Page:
PS Audio Stellar Gain Cell DAC & Stellar M700 DAC/Preamp/Monoblocks Page 2

Actually, I'd spent time not consciously reviewing or listening critically – I simply hooked up the three-box system just before the festive break at the end of the year, with the intention of doing little more than warming it up. Nevertheless, once it was all connected and in place, including being linked to my resident AV receiver, it simply sort of stayed there, and became part of my day-to-day entertainment.

I was able to play music using my regular network player, connected in analogue, or using a Mac mini running a variety of playback software; watch TV and films with the Stellars amplifying the front left and right channels to good effect; and even simply use the amps as a means of conveying radio programmes, using the Mac's Roon installation. In other words, running them just as a 'proper' user would experience them. And that, almost as much as the ensuing 'serious' listening, using a selection of tried-and-tested tracks as well as a few recent discoveries, allowed me to get the measure of the sound of the Stellar amplifier combination.


Up To Speed
They are weighty, fast and fleet of foot, albeit with some evident softness in the treble that goes beyond sweetness into something just a little too muted for some tastes. Those whose pet hobby is attempting to fathom out the exact dimensions of the acoustic in which a recording was made might feel a bit short-changed, and that sense of the sound hanging in the air after the last note has sounded is somewhat diminished, as is that sometimes magical sense of space in the few seconds before the music begins. But for the main event – the music itself – these amps have much to commend them.

Rockin' Out
Playing Stokowski's Rhapsodies set [Sony BMG 82876-67903-2; DSD64], which is hardly the most subtle collection of interpretations, it's still not hard to admire not only the playing of the RCA Victor Symphony Orchestra, or in particular the frankly astonishing combination of definition and sheer dynamics the RCA Living Stereo engineers captured back at the beginning of the 1960s. Whether with the headlong charge of Liszt's Hungarian Rhapsody or the stately progress of Smetana's 'Moldau', the musicians are playing on top form, and the weight and midrange openness of the Stellar amplification brings all that to the speakers, despite the 'maximum thrills' approach of the whole recording.

The speed of these amps, and their dynamic ability, is much in evidence with Wesseltoft/Schwarz/Berglund's Trialogue [Jazzland 060253786601], with its winning mix of Bugge Wesseltoft's jazz piano and Dan Berglund's bass with some frankly strange electronica courtesy of the third member of the trio, DJ/producer Henrik Schwarz. Sometimes Schwarz just contributes subtle percussion, sometimes he overdrives the piano into fuzz, but throughout this fascinating album keeps the feet moving when played through the Stellars, with their combination of weight and alacrity, as tracks like 'Take A Quick Break' charge along.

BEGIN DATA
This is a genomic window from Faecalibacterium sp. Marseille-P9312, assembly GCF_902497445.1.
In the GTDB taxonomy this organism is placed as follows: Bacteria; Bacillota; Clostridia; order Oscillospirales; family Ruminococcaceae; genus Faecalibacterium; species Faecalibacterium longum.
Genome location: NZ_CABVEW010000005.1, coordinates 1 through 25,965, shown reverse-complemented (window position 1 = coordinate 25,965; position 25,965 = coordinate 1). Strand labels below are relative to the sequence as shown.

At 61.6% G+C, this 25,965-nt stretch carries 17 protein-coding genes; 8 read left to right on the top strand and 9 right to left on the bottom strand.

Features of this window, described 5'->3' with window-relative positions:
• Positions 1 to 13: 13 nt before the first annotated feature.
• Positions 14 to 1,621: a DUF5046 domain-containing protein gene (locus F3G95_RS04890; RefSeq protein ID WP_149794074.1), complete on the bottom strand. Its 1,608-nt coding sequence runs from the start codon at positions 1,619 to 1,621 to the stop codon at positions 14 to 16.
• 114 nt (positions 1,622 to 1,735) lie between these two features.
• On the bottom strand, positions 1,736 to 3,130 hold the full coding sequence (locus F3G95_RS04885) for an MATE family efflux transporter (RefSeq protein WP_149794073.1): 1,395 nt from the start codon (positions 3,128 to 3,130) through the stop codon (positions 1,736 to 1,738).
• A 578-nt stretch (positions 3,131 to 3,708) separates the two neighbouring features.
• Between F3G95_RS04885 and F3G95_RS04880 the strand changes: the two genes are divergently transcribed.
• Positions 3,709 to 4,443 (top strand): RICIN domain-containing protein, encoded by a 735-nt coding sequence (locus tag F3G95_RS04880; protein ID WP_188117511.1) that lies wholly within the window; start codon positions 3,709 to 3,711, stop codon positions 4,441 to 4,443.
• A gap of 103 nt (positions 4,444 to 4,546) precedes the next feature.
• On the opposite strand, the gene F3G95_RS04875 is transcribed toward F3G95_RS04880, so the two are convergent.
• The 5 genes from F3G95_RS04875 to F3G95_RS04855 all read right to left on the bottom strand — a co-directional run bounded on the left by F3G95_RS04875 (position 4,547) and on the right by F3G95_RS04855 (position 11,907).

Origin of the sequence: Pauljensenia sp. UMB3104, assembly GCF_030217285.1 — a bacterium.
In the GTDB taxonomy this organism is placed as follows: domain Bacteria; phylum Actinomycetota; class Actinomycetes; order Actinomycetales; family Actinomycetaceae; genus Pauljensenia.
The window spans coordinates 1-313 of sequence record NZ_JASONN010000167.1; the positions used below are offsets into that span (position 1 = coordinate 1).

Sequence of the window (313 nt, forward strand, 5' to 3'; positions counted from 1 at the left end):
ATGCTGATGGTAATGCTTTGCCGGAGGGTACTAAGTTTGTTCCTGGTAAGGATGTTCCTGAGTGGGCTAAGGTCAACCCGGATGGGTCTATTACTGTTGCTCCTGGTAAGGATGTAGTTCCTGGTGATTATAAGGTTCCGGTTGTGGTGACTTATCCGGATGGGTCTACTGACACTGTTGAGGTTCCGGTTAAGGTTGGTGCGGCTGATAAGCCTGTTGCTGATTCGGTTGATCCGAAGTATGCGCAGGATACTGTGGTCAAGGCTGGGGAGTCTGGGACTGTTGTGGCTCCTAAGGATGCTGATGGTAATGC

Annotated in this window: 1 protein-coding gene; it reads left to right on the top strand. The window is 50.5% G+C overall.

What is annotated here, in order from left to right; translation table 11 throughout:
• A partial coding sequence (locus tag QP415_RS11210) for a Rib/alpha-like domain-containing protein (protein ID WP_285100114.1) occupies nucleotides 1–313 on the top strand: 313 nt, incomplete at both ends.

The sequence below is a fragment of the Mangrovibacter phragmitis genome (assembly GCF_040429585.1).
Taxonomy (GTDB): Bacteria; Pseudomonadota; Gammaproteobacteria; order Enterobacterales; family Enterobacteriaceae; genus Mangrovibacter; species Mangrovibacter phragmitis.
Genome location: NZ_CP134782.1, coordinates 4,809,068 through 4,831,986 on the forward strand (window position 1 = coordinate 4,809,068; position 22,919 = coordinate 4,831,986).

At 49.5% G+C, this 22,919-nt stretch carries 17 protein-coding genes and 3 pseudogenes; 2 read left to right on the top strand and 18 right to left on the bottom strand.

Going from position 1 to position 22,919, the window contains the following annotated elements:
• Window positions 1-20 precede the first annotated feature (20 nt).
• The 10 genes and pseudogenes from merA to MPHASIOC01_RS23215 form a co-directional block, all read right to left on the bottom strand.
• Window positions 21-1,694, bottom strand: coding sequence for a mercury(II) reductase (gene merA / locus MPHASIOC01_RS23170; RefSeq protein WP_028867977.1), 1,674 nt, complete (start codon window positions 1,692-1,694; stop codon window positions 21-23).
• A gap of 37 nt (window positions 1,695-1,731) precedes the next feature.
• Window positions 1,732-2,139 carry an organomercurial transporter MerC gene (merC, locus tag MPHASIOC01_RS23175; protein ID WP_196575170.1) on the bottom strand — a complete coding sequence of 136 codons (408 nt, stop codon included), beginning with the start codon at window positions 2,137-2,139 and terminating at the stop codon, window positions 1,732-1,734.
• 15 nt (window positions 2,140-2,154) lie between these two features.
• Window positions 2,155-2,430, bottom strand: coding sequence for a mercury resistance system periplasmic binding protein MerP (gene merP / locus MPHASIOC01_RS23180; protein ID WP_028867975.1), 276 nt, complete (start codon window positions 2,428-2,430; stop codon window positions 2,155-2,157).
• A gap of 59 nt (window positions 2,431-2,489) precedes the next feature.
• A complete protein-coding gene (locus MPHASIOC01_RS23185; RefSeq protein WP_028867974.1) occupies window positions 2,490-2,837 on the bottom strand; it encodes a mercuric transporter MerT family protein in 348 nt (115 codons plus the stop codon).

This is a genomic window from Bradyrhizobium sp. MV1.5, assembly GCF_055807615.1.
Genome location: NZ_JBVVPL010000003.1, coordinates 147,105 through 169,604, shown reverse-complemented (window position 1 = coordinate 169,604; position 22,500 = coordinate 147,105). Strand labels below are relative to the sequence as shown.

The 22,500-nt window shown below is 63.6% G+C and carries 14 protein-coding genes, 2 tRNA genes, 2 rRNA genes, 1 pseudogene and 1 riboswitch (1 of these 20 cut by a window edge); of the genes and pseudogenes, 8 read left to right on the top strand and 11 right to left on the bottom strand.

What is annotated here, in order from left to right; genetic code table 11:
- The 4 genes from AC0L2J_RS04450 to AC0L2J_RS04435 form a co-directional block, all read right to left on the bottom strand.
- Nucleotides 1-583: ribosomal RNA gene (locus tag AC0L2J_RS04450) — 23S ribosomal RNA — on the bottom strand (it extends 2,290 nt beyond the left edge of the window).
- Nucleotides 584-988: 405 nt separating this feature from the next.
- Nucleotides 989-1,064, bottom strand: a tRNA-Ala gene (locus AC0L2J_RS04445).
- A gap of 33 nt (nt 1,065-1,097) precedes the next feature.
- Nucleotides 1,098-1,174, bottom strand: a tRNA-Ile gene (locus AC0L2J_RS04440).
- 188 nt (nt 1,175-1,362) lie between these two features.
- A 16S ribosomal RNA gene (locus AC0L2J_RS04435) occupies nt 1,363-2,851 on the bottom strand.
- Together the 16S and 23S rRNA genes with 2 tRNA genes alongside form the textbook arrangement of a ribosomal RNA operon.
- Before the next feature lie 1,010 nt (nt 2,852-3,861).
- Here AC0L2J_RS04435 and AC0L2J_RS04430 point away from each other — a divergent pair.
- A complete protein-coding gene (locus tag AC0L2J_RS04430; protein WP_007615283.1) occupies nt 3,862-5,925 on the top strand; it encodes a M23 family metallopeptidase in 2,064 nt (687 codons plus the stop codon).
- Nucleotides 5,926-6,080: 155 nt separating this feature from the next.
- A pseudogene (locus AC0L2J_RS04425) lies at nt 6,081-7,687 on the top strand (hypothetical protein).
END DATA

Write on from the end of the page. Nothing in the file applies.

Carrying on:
These sonic characteristics also suit the final Wings album, 1979's Back To The Egg [Parlophone CDP 7 48200 2], with a delicate touch on 'We're Open Tonight' and the ability to rock out on the stadium crowd-pleasing 'Old Siam, Sir' and 'Rockestra', bookending the quirky 'Arrow Through Me', with its deep, dark bassline. The album's dense, complex mix tests amplifiers, for example with the brass break on 'Arrow...', and the PS Audio trio is more than up to the job, punching its way through with real drive.


It's only with really atmospheric recordings, such as various titles on the Norwegian 2L label, including Stemmeklang's Tomba Sonora [2L-155, DSD128], which was performed in the highly resonant mausoleum in Oslo's Emanuel Vigeland Museum, that the Stellars come slightly unstuck. There's still a sense of the atmosphere of the recording's location, but the smoothing effect in the treble does slightly diminish it, and to some extent blunts the way the interplay of the harmonics contributes to the experience.

Voices Soar
Nevertheless, what little top-end sparkle is missing here is more than compensated for by the seeming unstoppable nature of these amps, and I'm not just talking about their ability to thrash out a spot of Motörhead or ZZ Top at room-shaking levels. Indeed, they're just as convincing with the stripped-down sound of Otis Taylor's first album, 1997's When Negroes Walked The Earth [Shoelace Records OT333], as is clear from a listen to the literally chilling 'Cold At Midnight', with its metronomic bass figure over which Taylor's guitar and voices soars.

Hi-Fi News Verdict
If the lab report makes slightly troubling reading, this DAC/amp combo is somewhat more entertaining in use. There's not the last word in wide-open treble detail, but when it comes to power and pace the slimline Stellars will raise few complaints. Whether used with a computer and its onboard DAC, or as a pure analogue set-up, this package has a scale and weight belying its slimline dimensions.

PS Audio
Boulder, Colorado
Supplied by: Signature Audio Systems
07738 007776